Still, the Optavia Diet has not been without controversy. Since its inception, critics have called it a pyramid scheme because of its multi-level structure. Users who complete the program are encouraged to become coaches and sell the company’s products themselves, as well as recruit new sales representatives. This sales and promotions aspect can be a turnoff for potential customers. 

How it Works

Like other meal replacement diets, the Optavia Diet provides users with its own array of branded products that take the place of several meals throughout the day. The diet offers various plans for different goals of weight loss or weight maintenance.

The most popular “5 & 1” plan is geared for rapid weight loss. On this plan, users eat five fuelings and one low-calorie “lean and green” homemade meal per day.

Two other plans, the “3 & 3” and “4 & 2 & 1” offer different combinations of “real” meals and meal replacements. These can be used take weight off a bit more slowly or to keep weight steady. On all of these plans, both the fuelings and the lean and green homemade meals are kept within strict calorie ranges.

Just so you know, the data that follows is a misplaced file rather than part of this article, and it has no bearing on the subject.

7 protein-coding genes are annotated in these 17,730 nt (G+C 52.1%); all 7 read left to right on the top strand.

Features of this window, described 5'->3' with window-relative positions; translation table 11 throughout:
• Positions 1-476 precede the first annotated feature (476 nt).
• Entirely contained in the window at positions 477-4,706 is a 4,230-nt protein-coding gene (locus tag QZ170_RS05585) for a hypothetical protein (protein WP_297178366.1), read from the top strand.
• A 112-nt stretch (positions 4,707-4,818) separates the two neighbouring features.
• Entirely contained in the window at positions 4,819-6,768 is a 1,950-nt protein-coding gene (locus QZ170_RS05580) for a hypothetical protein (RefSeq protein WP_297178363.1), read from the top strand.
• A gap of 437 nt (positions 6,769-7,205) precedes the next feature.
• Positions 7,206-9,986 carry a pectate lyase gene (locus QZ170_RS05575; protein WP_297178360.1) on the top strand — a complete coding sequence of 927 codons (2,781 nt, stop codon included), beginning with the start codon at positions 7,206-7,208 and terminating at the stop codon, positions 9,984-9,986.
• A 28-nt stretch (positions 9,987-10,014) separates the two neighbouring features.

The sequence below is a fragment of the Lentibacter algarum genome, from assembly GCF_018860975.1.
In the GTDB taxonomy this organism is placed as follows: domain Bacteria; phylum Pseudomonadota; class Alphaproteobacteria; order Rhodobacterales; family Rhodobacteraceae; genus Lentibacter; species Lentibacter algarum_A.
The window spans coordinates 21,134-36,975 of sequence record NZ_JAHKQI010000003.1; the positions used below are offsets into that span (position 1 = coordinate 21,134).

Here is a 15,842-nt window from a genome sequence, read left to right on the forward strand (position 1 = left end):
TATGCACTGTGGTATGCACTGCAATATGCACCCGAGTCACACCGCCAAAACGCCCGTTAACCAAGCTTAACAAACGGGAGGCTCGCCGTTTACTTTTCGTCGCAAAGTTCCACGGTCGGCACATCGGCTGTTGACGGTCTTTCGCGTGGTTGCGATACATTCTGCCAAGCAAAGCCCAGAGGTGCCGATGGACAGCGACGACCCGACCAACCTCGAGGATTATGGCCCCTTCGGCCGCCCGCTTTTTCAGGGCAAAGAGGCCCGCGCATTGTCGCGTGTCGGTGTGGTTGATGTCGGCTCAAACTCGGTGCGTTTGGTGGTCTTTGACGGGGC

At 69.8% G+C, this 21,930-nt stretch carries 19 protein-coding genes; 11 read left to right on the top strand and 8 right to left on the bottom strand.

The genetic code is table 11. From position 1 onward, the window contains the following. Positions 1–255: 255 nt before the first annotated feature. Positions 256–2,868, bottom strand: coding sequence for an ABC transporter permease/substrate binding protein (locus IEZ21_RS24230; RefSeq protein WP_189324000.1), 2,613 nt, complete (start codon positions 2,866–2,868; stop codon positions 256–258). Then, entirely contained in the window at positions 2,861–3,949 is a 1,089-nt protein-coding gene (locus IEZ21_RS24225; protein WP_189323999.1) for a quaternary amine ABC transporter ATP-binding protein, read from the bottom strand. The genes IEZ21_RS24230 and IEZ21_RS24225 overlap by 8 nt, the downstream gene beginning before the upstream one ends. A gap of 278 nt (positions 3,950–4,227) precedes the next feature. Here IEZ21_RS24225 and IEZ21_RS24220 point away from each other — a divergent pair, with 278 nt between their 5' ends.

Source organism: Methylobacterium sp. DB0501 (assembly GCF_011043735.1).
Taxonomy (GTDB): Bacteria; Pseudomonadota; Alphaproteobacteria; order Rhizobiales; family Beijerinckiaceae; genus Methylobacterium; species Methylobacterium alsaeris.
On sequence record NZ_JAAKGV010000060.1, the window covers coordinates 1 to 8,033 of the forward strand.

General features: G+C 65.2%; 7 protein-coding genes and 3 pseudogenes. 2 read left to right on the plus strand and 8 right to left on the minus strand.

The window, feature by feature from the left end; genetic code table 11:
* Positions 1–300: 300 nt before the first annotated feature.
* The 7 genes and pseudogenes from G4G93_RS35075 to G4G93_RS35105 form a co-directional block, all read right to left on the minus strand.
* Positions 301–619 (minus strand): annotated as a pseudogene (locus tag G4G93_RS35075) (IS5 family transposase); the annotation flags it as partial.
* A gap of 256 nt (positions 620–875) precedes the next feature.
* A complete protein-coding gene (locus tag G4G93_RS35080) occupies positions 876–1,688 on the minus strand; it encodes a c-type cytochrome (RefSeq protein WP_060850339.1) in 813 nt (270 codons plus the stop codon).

What to Eat

Depending on the Optavia diet plan you select, you’ll eat anywhere from two to five of the company’s pre-made meal replacements per day. Additionally, you’ll make and eat one to three of your own low-calorie meals, typically comprised of lean protein and non-starchy vegetables.

Although no foods are technically forbidden on the diet, many foods are strongly discouraged, while others are highly recommended.

Compliant Foods

  • Optavia fuelings

  • Lean meats

  • Greens and other non-starchy vegetables

  • Healthy fats

  •  Low-fat dairy, fresh fruit, and whole grains (on some plans)

Non-Compliant Foods

  • Indulgent desserts

  • High-calorie additions

  • Sugary beverages

  • Alcohol

Compliant Foods

Optavia Fuelings